Several Dutko clients have been dogged by political scandals. In 1997 Congress investigated charges that politics prompted the Bush and Clinton administrations to award nuclear-waste contracts to Molten Metal Technology (whose president gave $82,000 to Al Gore and the Democratic Party).

Another client, JM Family Enterprises, is an auto dealership run by a convicted tax cheat that has not paid Florida income taxes since 1992. JM lobbyist Paul Anderson—a Bush Pioneer fundraiser—lobbied Broward County officials for tax breaks in 1998 without complying with lobby registration laws.

John Napier:
Winston & Strawn lobbyist
Napier became a lobbyist after stints as a federal judge and a congressman. One of his firm’s clients, Liberty Maritime Corp., lobbies to protect its dominance of U.S. food aid shipments. While federal law reserves 75 percent of this cargo for U.S.-flag carriers, Winston & Strawn sought 1996 legislation to further squeeze competitors by restricting this cargo to new ships. Napier also lobbies for Cherokees who operate a casino.
Gary Selvy:
MBNA lobbyist
MBNA is the world’s largest independent credit card company. Company president Charles M. Cawley (a GWB fund-raising Pioneer) jumped into politics in 1992 when then Senate Banking Chair Alfonse D’Amato considered capping credit card interest rates.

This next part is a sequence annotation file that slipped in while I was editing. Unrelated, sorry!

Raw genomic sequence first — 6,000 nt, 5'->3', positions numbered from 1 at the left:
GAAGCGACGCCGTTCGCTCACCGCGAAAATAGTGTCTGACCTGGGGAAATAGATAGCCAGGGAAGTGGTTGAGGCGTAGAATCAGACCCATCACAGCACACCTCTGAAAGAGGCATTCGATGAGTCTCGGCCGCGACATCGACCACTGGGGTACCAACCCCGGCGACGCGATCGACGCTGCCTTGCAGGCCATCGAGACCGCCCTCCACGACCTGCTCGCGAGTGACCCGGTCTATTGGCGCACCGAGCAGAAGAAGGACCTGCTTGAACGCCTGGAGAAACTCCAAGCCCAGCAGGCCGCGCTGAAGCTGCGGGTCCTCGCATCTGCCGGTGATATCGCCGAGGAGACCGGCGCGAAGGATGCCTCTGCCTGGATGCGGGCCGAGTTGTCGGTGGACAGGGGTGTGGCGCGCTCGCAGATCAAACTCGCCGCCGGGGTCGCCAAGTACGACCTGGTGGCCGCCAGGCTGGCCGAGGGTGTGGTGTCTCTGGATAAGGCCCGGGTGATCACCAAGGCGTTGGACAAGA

In 1998, this industry that dis-tributes credit cards like candy demanded that Congress punish “irresponsible” consumers who declare bankruptcy. MBNA brass gave more than $50,000 to Bush’s 1998 gubernatorial campaign and have been the No. 2 source of funds for Bush’s presidential bid. Selvy lobbies in Austin and Washington for the company’s Dallas-based information technology wing. The MBNA PAC gave $500 to Cornyn’s AG race.

Haley Barbour: Barbour 
Griffith & Rogers lobbyist
As Republican National Committee (RNC) Chair in 1995, Barbour promised to pay $1 million to anyone who could prove the Clinton administration’s allegation that the GOP congressional majority was cutting Medicare funding. Then this tort-reform crusader turned around and sued the 80 people who took him up on this challenge.